When Ben Archer brings his friend Nathan into the clinic for bite wounds, it sets off a chain of events that leads to a new epidemic. Those afflicted turn into what I can only describe as zombpires. I imagine them very similar to the creatures in the Will Smith version of I Am Legend. In a clinic full of susceptible hosts, only Ben and Kylie escape. He decides they should make it to Illinois and his estranged parent’s house in BFE (no, really, they pretty much went to BFE).
Not all of Ben’s family is happy to see them, but when faced with the zombpire epidemic (which they don’t initially believe in), they are more than happy to fortify the house and wait everything out. There’s a disruptive siege one night, and with after some poignant casualties, the family continued to thrive.
What I failed to mention was that the book is also host to normal vampires. What caused the zombpire epidemic was an attempt to cure Red Lung by using the vampires natural immunity. This being said, there’s a vampire that Kylie and Ben meet on the road who shows up at the end of the novella, heading to Europe. I’m not sure who he is, but he must have some significance to the actual novels. Because, seriously, he’s just some random vampire being a depressed creepzor otherwise.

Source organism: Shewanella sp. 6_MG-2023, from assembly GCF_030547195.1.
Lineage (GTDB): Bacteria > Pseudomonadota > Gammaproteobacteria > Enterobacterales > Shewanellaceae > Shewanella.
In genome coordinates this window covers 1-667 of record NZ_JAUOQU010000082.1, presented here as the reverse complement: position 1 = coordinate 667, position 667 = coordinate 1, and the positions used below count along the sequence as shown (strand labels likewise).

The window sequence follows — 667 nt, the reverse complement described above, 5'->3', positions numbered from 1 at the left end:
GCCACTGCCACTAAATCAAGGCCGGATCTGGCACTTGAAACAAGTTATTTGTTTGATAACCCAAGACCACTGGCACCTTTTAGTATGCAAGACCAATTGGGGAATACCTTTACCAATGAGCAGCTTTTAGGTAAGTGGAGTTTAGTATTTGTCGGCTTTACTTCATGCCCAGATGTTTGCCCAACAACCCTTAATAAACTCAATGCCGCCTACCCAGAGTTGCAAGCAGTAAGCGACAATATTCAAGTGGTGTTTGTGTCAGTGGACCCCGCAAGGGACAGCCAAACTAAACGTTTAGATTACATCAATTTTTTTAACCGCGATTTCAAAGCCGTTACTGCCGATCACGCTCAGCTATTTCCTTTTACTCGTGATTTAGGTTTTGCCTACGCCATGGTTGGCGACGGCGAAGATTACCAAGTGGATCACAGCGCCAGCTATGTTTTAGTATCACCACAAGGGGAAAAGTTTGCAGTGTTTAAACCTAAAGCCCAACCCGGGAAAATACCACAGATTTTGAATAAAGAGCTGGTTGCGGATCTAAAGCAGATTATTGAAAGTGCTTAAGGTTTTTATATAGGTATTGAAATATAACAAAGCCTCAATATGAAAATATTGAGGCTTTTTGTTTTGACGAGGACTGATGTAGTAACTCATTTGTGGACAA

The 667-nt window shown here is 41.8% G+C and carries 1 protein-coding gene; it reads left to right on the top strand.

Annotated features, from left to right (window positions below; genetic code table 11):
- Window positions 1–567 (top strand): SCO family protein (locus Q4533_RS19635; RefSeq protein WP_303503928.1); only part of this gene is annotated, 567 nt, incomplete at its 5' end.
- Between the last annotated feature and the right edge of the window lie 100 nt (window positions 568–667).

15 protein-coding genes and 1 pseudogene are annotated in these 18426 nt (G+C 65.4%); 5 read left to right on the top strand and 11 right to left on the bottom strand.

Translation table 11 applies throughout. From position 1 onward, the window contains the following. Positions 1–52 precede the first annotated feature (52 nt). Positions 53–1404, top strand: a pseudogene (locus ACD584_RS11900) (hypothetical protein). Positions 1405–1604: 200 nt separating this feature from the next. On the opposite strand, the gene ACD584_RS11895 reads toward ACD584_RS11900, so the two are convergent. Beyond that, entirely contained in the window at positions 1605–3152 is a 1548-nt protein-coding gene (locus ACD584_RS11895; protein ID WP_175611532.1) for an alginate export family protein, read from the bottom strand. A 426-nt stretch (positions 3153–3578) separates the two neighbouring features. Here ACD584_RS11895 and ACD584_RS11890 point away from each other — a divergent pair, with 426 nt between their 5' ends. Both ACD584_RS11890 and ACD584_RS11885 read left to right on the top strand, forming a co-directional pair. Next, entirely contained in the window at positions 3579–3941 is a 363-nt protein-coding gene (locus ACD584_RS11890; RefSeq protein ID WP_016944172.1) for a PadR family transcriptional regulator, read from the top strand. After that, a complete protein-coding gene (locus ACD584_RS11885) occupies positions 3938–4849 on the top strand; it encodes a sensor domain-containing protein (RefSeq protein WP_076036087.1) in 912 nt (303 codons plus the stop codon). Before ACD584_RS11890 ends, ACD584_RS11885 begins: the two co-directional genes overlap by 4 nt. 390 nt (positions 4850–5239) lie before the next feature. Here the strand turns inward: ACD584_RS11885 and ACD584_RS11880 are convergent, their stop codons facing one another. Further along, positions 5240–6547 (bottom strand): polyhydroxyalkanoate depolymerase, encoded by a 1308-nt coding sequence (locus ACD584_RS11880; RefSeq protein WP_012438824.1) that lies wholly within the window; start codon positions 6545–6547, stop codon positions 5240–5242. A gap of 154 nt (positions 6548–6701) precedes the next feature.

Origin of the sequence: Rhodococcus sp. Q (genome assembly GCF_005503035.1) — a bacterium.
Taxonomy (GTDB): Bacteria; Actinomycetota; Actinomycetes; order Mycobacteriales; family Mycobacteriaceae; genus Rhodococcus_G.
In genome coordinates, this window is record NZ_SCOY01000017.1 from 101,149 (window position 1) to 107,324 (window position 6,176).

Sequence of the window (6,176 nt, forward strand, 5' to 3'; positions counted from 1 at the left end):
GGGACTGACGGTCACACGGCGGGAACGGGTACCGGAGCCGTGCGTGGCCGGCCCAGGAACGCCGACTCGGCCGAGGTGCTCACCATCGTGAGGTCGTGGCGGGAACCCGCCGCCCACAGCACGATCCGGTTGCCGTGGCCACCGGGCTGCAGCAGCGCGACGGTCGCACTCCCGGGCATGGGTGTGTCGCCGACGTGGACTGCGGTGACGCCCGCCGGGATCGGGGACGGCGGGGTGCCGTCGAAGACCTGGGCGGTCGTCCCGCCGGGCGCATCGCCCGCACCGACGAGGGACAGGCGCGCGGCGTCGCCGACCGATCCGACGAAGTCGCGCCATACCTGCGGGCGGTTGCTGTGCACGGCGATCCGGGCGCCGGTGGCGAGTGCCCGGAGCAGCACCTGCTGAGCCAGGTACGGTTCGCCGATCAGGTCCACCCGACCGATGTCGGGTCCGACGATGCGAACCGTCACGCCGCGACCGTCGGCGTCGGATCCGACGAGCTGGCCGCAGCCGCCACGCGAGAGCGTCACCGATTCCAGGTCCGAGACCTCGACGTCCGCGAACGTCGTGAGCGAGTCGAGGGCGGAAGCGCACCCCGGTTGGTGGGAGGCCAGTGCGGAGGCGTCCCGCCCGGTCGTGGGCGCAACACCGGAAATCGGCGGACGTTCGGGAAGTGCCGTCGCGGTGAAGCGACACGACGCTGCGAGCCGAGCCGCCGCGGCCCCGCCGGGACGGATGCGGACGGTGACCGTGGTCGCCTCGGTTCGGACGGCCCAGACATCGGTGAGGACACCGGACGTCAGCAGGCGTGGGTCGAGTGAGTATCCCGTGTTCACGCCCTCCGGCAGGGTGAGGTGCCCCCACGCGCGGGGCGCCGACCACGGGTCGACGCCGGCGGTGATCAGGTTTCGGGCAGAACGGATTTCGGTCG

The writing was graphic and quick paced, keeping my interest all the way through. Kagawa holds nothing back whether it be violence or sex. It gave me everything I needed in a prequel novel while piquing my interest for the actual series.
Thistle and Thorne (4 stars)
This short story was written by Ann Aguirre and I can see where it could possibly become a series all on its own. The characters are interesting and the world lends itself to having plenty of shenanigans.
Mari Thistle lives in the Red Zone, the unregulated outskirts of the expensive fortresses, where those who could afford to escape the chemical wasteland did. Mari has to take odd jobs thieving in order to support her younger brother and sister, and in doing so got on the bad side of the Snake Ward’s mob boss, Stavros. When her heist turns sour, she is rescued by the mysterious henchman, Thorne Goodman and together they plot to overthrow Stavros.
A lot of the story is spent running from danger and being in quite the precarious predicament, but somehow, through all this, Ann Aguirre has painted some wonderful and deep characters. I would most assuredly pick up anything else about Mari Thistle, were the author to eventually write it.
Sun Storm (1 star)
I must admit, I skimmed most of it. I actually almost DNF’d, but as I had 50 pages left of an ENTIRE BOOK, I trudged on. This story starts off interesting, with solar flares killing most of the population and giving a select few magic powers. But, somewhere after the big reveals it started to drag. Sure, every chapter ended with a problem that needed to be solved, but these were problems like buildings on fire and cars with no gas. I just didn’t care anymore. The ending of the apocolypse was super lackluster as well. A half page of, ‘welp, looks like everything is fixed’. It was the weakest of the three, but it had a lot to live up to.